Flemming Funch at Escape Velocity posted in Ugly sells? and challenged Mark Daoust’s Site-Reference.com post The Surprising Truth About Ugly Websites.
It is not fancy, it is not exactly beautiful.
It’s one of the best-kept online secrets (and worst-kept direct marketing secret). It is possible to be too well designed or professional. Especially if that award winning design eats most of your marketing budget.
Once, before I knew anything about search engines, online marketing, seo (search engine optimization), I let a business friend talk me into closing a website “better no website than an unprofessional website” he advised. This guy was a marketing professional whose clients were all the big end of town. Big mistake many years later I realised it was popular with our customer base and drive enquiries to our sales team.
Another anecdote. I was meeting with a client last Tuesday to finalise a web marketing campaign, One of his marketing team wanted input to the website I am designing for them. Specifically the objection was precisely about the elements I use to get the fantastic results my websites generate in so little time.
What sells online is whatever speaks to the target audience. Banks and finance companies are expected to have slick, modern award winning design.
Online marketing demands function over form. Once the website gets attention, then you can add pretty features. Make sure the function of the website is clear obvious!
I’ve had two interesting meetings in the last week. Both were with other fathers whose kids attend the same school as mine. Both also run online businesses.
They’d heard I’d been in online businesses for years; was in the top 3% of worldwide sellers on eBay (more in a couple of days on that); and knew a thing or two about getting traffic and search engine results.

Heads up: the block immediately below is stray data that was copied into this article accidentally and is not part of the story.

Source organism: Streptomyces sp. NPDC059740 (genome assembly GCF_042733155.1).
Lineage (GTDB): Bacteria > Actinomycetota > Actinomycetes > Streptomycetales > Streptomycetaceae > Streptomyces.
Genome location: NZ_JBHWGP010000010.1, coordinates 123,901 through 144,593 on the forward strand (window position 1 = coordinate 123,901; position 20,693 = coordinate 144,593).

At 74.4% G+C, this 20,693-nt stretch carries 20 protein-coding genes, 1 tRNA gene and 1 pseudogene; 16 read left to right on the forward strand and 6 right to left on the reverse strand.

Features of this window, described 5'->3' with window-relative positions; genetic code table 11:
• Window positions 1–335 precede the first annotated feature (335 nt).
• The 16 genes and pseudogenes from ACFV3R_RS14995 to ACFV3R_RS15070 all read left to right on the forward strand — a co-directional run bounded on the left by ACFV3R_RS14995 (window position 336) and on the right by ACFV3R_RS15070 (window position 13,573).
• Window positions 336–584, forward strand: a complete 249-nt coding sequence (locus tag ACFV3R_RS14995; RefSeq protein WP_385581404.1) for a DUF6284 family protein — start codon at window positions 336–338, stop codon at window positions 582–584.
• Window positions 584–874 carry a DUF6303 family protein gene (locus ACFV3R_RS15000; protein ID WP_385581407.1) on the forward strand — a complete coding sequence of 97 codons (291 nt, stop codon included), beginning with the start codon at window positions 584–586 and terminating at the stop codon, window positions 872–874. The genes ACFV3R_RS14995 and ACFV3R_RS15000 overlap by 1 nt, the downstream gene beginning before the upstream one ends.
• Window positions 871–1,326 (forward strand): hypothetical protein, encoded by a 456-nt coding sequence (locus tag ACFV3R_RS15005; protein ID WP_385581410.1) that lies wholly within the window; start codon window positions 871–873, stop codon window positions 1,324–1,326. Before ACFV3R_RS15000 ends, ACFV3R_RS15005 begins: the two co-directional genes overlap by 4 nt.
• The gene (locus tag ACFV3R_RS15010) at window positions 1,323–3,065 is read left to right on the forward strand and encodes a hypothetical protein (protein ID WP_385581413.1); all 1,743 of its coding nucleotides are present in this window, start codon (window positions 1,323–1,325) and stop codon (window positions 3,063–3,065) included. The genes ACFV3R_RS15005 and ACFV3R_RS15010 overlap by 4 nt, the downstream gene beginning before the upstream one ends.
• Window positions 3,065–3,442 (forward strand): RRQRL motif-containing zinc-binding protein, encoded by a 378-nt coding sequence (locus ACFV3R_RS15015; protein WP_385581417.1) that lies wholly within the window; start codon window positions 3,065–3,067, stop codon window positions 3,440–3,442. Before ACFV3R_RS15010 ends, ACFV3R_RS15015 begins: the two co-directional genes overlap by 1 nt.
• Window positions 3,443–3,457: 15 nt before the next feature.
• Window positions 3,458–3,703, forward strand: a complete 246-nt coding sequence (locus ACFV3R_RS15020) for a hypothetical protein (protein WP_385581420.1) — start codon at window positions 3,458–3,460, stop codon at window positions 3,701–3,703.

To compare the two, one was aware he could do better, expected to learn and grow his business over time – essentially in for the long hall. The second guy was scattered over four or five different technologies and business models, chasing the next big thing.
My system suits the first way. And I advised my second friend to be patient.
Both however needed more links to their websites both directly from their friends, but also from relevant, non-competing sites. Reciprocal links (where you link to me and I link to you) are a bit tricky with Google penalizing people who build link farms. Relevance and quality of the linking site is more important that just getting any old links.
So while I am always looking for suitable link partners, I looked at fast alternatives. I found Link Vault a free, text-link advertising network. This is a high-quality ethical way of growing inbound links and getting a share of the web mindspace.
Link Vault has a good reputation for fast lasting results. I’ve already rolled it out on some of the sites I manage and expect to implement it here as well.
quickdraws photo by Cristian Galletti Casalgrande, Italy
I just got home from an interesting talk on corporate health management. More specifics on that later, but it matched with an email from a client.
Doctors use numbers to measure our overall and specific health, businesses have KPI’s. Webmasters, eTailers and eCommerce practioners live and die by their stats. But it’s amazing how many website owners ignore their stats.
Web logs get ignored until orders stop flowing
It’s a great quote, but it’s getting the cart before the horse. Logs give early warnings of problems and early pointers to success. Find out your strengths, weaknesses, opportunities and threats sooner than later. It’s always better to have time to plan a response before it becomes critical.
But logs in isolation are useless, we’re after trends. Your traffic should be moving in the right direction, and that traffic had better be relevant. There is not point in say 12,000 unique visitors if it’s all unrelated or marginal traffic.
And seeing how people are finding a website is as important as the bulk numbers. Is a pattern emerging for searchers? Are they looking for particular information or products that you provide, or can easily provide. If your product is on say page 18 of Google and people are willing to dig through 180 websites to find it, then look at improving your ranking, either through organic search improvement or sponsored placement.
Gratuitous plug. If you want to improve your natural placement in search engine results pages and want a consultant get in touch. You’ll be amazed at how high our techniques will get you.